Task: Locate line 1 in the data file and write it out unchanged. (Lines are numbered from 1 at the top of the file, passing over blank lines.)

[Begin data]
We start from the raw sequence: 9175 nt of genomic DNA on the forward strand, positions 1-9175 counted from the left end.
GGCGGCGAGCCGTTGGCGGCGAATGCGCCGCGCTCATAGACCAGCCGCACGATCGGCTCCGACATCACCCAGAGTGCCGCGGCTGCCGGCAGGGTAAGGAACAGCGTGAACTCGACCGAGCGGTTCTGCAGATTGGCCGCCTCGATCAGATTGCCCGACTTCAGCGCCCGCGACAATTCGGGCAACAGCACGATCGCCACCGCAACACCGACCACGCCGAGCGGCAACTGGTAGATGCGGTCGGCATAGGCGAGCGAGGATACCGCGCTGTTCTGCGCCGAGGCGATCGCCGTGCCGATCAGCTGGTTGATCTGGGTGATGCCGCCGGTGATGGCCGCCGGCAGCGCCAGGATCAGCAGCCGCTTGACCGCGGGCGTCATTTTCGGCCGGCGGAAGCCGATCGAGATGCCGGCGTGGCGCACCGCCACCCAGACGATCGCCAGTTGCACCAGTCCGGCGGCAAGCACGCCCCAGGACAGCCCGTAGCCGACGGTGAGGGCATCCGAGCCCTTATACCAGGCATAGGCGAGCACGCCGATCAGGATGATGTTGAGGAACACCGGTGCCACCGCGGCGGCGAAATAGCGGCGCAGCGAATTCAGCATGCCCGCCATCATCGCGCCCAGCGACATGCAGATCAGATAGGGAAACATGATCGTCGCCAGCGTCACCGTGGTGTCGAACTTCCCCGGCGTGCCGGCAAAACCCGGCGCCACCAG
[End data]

We start from the raw sequence: 9175 nt of genomic DNA on the forward strand, positions 1-9175 counted from the left end.